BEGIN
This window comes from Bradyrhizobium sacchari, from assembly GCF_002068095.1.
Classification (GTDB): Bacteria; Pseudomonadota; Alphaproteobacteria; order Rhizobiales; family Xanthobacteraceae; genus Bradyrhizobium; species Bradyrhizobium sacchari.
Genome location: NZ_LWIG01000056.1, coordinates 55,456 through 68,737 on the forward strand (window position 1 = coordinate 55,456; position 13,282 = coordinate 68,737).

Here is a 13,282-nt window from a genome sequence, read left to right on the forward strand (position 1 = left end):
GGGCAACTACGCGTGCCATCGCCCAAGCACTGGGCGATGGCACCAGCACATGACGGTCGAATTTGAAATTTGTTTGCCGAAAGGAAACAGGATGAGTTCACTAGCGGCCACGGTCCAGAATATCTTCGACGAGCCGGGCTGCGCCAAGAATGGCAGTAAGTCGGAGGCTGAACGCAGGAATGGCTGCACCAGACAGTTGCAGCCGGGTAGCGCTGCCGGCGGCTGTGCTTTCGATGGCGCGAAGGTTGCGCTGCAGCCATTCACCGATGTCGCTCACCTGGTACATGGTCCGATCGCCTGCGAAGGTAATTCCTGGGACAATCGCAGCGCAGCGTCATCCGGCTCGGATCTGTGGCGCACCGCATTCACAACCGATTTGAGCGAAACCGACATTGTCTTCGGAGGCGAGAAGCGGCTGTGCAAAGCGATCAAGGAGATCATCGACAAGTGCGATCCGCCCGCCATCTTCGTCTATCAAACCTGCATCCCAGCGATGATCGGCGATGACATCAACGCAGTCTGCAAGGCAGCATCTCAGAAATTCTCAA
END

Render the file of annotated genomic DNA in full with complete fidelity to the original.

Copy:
This window comes from Bradyrhizobium sacchari, from assembly GCF_002068095.1.
Classification (GTDB): Bacteria; Pseudomonadota; Alphaproteobacteria; order Rhizobiales; family Xanthobacteraceae; genus Bradyrhizobium; species Bradyrhizobium sacchari.
Genome location: NZ_LWIG01000056.1, coordinates 55,456 through 68,737 on the forward strand (window position 1 = coordinate 55,456; position 13,282 = coordinate 68,737).

Here is a 13,282-nt window from a genome sequence, read left to right on the forward strand (position 1 = left end):
GGGCAACTACGCGTGCCATCGCCCAAGCACTGGGCGATGGCACCAGCACATGACGGTCGAATTTGAAATTTGTTTGCCGAAAGGAAACAGGATGAGTTCACTAGCGGCCACGGTCCAGAATATCTTCGACGAGCCGGGCTGCGCCAAGAATGGCAGTAAGTCGGAGGCTGAACGCAGGAATGGCTGCACCAGACAGTTGCAGCCGGGTAGCGCTGCCGGCGGCTGTGCTTTCGATGGCGCGAAGGTTGCGCTGCAGCCATTCACCGATGTCGCTCACCTGGTACATGGTCCGATCGCCTGCGAAGGTAATTCCTGGGACAATCGCAGCGCAGCGTCATCCGGCTCGGATCTGTGGCGCACCGCATTCACAACCGATTTGAGCGAAACCGACATTGTCTTCGGAGGCGAGAAGCGGCTGTGCAAAGCGATCAAGGAGATCATCGACAAGTGCGATCCGCCCGCCATCTTCGTCTATCAAACCTGCATCCCAGCGATGATCGGCGATGACATCAACGCAGTCTGCAAGGCAGCATCTCAGAAATTCTCAA